Title

Arranging Stories: The Implications of Narrative Decision in Short Story Collections by Southern Women Writers, 1894-1944

Graduation Year

2017

Document Type

Dissertation

Degree

Doctor of Philosophy

Degree Name

Doctor of Philosophy (Ph.D.)

Department

English

Degree Granting Department

Department of English

Major Professor

Cynthia Patterson, Ph.D.

Committee Member

Gurleen Grewal, Ph.D.

Committee Member

Kristin Allukian, Ph.D.

Committee Member

K. Stephen Prince, Ph.D.

Keywords

authorial control, feminist narratology, periodicals, archival studies

Abstract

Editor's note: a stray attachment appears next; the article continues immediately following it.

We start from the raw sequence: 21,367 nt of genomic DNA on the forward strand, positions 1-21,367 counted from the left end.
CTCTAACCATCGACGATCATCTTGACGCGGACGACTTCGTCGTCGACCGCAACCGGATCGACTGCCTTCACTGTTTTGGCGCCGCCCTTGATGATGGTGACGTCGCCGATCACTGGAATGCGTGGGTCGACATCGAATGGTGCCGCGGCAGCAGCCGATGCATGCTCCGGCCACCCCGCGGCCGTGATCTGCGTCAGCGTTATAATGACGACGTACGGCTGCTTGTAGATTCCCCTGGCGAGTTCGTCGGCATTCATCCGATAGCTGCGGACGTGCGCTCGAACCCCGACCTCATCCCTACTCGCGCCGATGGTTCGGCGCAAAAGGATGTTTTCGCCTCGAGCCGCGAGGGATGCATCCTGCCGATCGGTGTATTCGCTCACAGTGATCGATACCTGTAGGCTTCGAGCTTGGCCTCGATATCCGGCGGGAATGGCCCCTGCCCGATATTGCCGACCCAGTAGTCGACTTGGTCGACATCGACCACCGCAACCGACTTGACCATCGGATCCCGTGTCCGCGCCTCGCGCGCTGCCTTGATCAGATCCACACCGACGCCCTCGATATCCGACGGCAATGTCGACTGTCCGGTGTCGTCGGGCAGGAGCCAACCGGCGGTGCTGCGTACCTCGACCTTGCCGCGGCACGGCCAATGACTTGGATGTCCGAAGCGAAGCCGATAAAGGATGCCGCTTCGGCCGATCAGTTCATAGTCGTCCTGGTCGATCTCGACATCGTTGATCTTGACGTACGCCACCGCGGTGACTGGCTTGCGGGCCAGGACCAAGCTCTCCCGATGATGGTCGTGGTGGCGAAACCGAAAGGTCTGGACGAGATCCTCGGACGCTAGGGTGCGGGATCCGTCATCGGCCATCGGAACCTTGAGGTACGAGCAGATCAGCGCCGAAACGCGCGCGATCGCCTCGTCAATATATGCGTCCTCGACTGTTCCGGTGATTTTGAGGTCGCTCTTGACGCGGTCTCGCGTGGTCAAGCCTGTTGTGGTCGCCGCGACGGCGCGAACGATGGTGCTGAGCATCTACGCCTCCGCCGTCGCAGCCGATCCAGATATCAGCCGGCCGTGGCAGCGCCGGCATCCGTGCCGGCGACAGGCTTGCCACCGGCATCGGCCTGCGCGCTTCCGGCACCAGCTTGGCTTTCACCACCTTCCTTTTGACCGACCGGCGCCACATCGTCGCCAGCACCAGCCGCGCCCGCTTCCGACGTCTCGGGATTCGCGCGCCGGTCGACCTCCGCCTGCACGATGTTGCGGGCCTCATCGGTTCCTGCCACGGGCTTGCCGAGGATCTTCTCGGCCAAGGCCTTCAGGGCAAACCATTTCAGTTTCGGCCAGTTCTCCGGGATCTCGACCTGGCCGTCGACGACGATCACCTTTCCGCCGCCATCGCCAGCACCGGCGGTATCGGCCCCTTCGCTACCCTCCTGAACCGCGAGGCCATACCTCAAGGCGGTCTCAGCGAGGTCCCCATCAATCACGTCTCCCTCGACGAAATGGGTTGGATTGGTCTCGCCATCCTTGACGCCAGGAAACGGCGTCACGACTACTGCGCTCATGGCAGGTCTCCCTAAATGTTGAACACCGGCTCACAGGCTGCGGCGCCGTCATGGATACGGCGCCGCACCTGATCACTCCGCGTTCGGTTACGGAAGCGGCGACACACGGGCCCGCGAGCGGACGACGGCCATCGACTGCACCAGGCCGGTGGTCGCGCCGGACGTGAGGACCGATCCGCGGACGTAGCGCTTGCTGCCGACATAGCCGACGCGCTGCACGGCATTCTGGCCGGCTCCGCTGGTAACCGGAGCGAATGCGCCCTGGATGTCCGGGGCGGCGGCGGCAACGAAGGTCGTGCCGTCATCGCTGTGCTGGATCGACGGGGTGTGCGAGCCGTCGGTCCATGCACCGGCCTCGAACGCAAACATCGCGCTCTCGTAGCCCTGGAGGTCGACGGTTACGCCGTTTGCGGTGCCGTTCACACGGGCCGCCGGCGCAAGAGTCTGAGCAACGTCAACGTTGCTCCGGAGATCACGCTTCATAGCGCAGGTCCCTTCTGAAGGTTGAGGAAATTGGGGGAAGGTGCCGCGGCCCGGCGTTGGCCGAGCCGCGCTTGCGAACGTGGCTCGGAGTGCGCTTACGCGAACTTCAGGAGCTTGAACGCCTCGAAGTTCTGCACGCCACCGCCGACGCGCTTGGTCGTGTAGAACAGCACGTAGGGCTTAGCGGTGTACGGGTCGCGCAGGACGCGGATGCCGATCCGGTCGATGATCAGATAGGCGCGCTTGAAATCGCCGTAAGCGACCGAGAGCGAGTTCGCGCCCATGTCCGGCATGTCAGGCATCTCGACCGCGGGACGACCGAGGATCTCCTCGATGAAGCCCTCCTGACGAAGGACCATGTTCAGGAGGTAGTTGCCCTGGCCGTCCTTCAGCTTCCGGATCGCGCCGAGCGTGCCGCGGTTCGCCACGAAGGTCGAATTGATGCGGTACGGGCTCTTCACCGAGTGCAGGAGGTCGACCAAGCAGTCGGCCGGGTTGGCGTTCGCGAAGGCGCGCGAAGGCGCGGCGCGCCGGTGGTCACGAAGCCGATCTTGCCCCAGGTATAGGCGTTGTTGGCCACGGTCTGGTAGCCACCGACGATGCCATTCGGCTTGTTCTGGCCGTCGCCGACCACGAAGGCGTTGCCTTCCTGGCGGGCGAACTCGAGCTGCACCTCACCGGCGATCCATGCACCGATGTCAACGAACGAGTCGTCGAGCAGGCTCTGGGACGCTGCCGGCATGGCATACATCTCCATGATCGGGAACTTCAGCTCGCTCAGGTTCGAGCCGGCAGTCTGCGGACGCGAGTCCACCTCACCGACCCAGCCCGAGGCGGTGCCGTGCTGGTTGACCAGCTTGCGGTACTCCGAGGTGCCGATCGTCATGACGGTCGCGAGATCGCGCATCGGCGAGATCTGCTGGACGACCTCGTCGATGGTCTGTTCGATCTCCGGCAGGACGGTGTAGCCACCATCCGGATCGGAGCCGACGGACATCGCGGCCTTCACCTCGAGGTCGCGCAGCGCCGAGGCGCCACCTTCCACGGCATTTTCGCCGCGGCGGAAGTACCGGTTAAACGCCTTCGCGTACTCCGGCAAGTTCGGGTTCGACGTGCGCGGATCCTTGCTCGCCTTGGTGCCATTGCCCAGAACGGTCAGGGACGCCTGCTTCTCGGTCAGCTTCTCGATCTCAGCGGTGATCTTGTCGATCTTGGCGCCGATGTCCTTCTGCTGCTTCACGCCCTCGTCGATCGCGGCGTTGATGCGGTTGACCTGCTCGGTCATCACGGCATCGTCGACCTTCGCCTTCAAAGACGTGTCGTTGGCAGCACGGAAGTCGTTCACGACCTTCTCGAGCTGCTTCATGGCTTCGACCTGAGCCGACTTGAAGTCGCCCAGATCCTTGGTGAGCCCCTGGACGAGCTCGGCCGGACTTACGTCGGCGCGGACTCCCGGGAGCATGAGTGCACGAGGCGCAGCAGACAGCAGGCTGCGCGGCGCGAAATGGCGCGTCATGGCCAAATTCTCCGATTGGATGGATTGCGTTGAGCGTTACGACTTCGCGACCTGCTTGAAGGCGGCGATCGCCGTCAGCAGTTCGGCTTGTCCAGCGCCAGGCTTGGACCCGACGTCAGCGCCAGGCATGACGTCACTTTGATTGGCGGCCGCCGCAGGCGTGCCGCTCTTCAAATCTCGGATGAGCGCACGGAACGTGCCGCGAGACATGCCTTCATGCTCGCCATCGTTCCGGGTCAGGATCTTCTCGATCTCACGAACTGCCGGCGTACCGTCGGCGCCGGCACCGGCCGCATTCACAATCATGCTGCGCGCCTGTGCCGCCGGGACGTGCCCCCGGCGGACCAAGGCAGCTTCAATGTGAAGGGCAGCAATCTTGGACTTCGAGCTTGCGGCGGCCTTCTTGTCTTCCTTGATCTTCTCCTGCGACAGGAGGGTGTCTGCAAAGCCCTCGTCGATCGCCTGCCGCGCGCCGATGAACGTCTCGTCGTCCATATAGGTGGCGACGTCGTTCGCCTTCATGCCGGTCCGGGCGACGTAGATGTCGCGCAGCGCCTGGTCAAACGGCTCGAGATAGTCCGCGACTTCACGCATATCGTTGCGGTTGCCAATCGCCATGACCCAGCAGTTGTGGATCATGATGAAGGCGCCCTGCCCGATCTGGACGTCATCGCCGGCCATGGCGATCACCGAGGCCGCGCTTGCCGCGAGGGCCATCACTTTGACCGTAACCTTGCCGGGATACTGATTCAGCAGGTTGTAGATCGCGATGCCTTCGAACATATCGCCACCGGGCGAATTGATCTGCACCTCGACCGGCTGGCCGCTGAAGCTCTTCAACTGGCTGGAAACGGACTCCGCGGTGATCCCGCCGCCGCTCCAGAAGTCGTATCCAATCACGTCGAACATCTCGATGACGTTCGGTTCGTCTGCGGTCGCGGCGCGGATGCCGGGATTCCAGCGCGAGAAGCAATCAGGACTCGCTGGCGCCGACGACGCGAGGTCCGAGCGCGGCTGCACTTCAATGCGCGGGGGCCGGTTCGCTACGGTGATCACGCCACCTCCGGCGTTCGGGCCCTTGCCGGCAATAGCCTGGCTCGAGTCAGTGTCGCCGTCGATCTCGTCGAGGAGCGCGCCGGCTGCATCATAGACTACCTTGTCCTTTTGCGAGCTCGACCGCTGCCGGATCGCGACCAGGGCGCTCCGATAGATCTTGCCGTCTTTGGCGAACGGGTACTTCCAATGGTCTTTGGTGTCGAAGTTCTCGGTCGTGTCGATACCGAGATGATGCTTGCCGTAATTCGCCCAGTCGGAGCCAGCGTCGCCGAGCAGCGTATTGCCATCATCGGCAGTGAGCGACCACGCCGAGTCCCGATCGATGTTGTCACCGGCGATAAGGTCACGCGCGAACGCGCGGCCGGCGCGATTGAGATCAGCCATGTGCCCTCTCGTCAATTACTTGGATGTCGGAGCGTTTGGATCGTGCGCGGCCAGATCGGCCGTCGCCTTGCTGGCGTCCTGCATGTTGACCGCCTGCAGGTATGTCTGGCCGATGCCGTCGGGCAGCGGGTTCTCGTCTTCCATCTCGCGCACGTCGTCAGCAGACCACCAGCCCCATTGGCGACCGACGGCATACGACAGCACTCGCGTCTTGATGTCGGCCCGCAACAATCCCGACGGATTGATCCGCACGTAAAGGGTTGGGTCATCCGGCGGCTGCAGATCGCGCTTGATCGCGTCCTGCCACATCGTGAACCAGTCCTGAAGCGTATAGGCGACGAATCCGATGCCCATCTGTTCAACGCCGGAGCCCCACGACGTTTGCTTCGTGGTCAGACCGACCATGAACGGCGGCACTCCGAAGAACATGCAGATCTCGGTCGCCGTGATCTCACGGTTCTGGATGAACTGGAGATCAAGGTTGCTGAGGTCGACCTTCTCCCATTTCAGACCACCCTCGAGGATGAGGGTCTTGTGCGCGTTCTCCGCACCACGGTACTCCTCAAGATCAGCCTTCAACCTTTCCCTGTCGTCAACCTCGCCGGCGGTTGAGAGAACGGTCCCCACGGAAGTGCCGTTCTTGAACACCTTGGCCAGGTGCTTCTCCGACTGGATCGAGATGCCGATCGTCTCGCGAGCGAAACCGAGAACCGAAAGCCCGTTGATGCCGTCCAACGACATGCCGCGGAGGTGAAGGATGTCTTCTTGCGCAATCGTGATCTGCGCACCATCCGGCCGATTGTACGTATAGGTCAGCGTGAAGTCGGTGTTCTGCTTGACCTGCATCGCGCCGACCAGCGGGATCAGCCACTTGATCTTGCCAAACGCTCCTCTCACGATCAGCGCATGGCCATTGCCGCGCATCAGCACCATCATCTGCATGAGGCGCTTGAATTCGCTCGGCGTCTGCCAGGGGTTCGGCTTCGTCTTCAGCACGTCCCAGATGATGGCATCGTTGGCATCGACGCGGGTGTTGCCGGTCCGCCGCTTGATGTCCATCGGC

Southern writer Ellen Glasgow once told an audience that “the longer one lives in this world of hazard and disaster, the more reckless one should become . . . in the matter of words.” Between the 1880s and the 1940s, opportunities for southern women writers like Glasgow increased dramatically, first bolstered by readership demands for southern stories in northern periodicals and followed by their acceptance into the southern literary canon during the 1920s-30s Southern Renaissance movement. And yet, it remained difficult for southern women writers to be reckless with words. Confined by magazine requirements and sociocultural expectations, writers often used regional settings to attract publishers and readers. Once a readership was established, they sought to publish a collection of stories separate from popular magazine contexts. This project examines the selection and arrangement of previously-published magazine stories into first short story collections by Kate Chopin, Ellen Glasgow, Marjorie Kinnan Rawlings, and Katherine Anne Porter. Publishing a collection enabled authors to revise their stories outside of magazines’ requirements and provided the agency to arrange individual stories into a collective narrative. In “Arranging Stories,” I argue that selecting and ordering magazine stories for these collections was not arbitrary nor dictated by editors. Instead, it allowed women writers to privilege stories, or to contextualize a particular story by its proximity to other tales, as a form of sociopolitical commentary. This project, supported by archival research at ten institutional repositories, invites a reconsideration of women writers’ authorial control throughout the publication process.

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